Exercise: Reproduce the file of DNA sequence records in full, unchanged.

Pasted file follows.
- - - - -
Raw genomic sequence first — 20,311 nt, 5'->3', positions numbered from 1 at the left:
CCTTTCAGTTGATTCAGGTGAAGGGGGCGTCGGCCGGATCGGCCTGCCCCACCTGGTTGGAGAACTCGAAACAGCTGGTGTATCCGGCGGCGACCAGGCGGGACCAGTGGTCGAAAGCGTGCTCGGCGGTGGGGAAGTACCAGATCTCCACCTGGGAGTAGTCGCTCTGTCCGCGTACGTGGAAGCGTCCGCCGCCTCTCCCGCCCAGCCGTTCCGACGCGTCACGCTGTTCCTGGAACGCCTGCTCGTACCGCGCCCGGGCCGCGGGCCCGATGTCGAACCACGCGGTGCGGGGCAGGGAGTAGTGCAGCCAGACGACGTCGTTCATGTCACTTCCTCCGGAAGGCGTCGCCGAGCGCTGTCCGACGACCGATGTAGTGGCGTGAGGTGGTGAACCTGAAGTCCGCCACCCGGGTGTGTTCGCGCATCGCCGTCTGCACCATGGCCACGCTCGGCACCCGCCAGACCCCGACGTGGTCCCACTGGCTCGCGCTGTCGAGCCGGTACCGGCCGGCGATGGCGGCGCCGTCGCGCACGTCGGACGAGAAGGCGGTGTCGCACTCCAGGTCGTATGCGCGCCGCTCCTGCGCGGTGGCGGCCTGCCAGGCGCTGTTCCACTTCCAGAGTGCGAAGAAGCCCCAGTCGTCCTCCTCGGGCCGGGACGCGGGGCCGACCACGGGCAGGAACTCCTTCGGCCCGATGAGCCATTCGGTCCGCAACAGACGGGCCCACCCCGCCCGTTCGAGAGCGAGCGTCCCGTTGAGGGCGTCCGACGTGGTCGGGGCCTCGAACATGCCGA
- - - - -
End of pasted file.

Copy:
Raw genomic sequence first — 20,311 nt, 5'->3', positions numbered from 1 at the left:
CCTTTCAGTTGATTCAGGTGAAGGGGGCGTCGGCCGGATCGGCCTGCCCCACCTGGTTGGAGAACTCGAAACAGCTGGTGTATCCGGCGGCGACCAGGCGGGACCAGTGGTCGAAAGCGTGCTCGGCGGTGGGGAAGTACCAGATCTCCACCTGGGAGTAGTCGCTCTGTCCGCGTACGTGGAAGCGTCCGCCGCCTCTCCCGCCCAGCCGTTCCGACGCGTCACGCTGTTCCTGGAACGCCTGCTCGTACCGCGCCCGGGCCGCGGGCCCGATGTCGAACCACGCGGTGCGGGGCAGGGAGTAGTGCAGCCAGACGACGTCGTTCATGTCACTTCCTCCGGAAGGCGTCGCCGAGCGCTGTCCGACGACCGATGTAGTGGCGTGAGGTGGTGAACCTGAAGTCCGCCACCCGGGTGTGTTCGCGCATCGCCGTCTGCACCATGGCCACGCTCGGCACCCGCCAGACCCCGACGTGGTCCCACTGGCTCGCGCTGTCGAGCCGGTACCGGCCGGCGATGGCGGCGCCGTCGCGCACGTCGGACGAGAAGGCGGTGTCGCACTCCAGGTCGTATGCGCGCCGCTCCTGCGCGGTGGCGGCCTGCCAGGCGCTGTTCCACTTCCAGAGTGCGAAGAAGCCCCAGTCGTCCTCCTCGGGCCGGGACGCGGGGCCGACCACGGGCAGGAACTCCTTCGGCCCGATGAGCCATTCGGTCCGCAACAGACGGGCCCACCCCGCCCGTTCGAGAGCGAGCGTCCCGTTGAGGGCGTCCGACGTGGTCGGGGCCTCGAACATGCCGA